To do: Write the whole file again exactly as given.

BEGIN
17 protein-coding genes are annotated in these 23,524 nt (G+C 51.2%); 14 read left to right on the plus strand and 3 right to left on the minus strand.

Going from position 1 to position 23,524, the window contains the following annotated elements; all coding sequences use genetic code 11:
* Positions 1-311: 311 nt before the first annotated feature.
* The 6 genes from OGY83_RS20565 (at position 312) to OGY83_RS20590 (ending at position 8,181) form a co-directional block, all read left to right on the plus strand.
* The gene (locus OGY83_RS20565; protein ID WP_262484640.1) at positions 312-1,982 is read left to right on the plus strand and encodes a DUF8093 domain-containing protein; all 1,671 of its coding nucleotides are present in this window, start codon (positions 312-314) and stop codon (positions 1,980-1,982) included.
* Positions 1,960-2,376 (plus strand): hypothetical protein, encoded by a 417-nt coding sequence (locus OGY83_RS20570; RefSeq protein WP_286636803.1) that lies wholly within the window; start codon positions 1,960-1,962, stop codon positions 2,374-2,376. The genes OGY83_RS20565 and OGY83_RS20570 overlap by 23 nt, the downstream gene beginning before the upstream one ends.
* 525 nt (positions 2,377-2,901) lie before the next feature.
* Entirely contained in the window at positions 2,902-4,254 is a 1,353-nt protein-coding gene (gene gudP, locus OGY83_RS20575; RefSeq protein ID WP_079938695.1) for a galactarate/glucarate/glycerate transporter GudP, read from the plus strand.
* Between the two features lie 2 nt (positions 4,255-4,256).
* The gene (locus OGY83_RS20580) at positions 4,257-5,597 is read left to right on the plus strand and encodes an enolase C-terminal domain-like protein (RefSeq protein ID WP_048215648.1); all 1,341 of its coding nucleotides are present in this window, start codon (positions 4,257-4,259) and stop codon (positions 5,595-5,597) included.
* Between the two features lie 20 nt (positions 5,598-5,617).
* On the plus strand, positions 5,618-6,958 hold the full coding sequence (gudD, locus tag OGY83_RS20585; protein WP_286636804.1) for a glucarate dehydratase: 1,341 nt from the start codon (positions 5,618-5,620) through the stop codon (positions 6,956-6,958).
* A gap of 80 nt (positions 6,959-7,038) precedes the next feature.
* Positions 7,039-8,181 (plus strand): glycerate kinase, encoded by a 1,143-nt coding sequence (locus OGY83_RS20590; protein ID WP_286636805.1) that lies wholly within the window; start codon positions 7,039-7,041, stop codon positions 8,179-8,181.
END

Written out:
17 protein-coding genes are annotated in these 23,524 nt (G+C 51.2%); 14 read left to right on the plus strand and 3 right to left on the minus strand.

Going from position 1 to position 23,524, the window contains the following annotated elements; all coding sequences use genetic code 11:
* Positions 1-311: 311 nt before the first annotated feature.
* The 6 genes from OGY83_RS20565 (at position 312) to OGY83_RS20590 (ending at position 8,181) form a co-directional block, all read left to right on the plus strand.
* The gene (locus OGY83_RS20565; protein ID WP_262484640.1) at positions 312-1,982 is read left to right on the plus strand and encodes a DUF8093 domain-containing protein; all 1,671 of its coding nucleotides are present in this window, start codon (positions 312-314) and stop codon (positions 1,980-1,982) included.
* Positions 1,960-2,376 (plus strand): hypothetical protein, encoded by a 417-nt coding sequence (locus OGY83_RS20570; RefSeq protein WP_286636803.1) that lies wholly within the window; start codon positions 1,960-1,962, stop codon positions 2,374-2,376. The genes OGY83_RS20565 and OGY83_RS20570 overlap by 23 nt, the downstream gene beginning before the upstream one ends.
* 525 nt (positions 2,377-2,901) lie before the next feature.
* Entirely contained in the window at positions 2,902-4,254 is a 1,353-nt protein-coding gene (gene gudP, locus OGY83_RS20575; RefSeq protein ID WP_079938695.1) for a galactarate/glucarate/glycerate transporter GudP, read from the plus strand.
* Between the two features lie 2 nt (positions 4,255-4,256).
* The gene (locus OGY83_RS20580) at positions 4,257-5,597 is read left to right on the plus strand and encodes an enolase C-terminal domain-like protein (RefSeq protein ID WP_048215648.1); all 1,341 of its coding nucleotides are present in this window, start codon (positions 4,257-4,259) and stop codon (positions 5,595-5,597) included.
* Between the two features lie 20 nt (positions 5,598-5,617).
* On the plus strand, positions 5,618-6,958 hold the full coding sequence (gudD, locus tag OGY83_RS20585; protein WP_286636804.1) for a glucarate dehydratase: 1,341 nt from the start codon (positions 5,618-5,620) through the stop codon (positions 6,956-6,958).
* A gap of 80 nt (positions 6,959-7,038) precedes the next feature.
* Positions 7,039-8,181 (plus strand): glycerate kinase, encoded by a 1,143-nt coding sequence (locus OGY83_RS20590; protein ID WP_286636805.1) that lies wholly within the window; start codon positions 7,039-7,041, stop codon positions 8,179-8,181.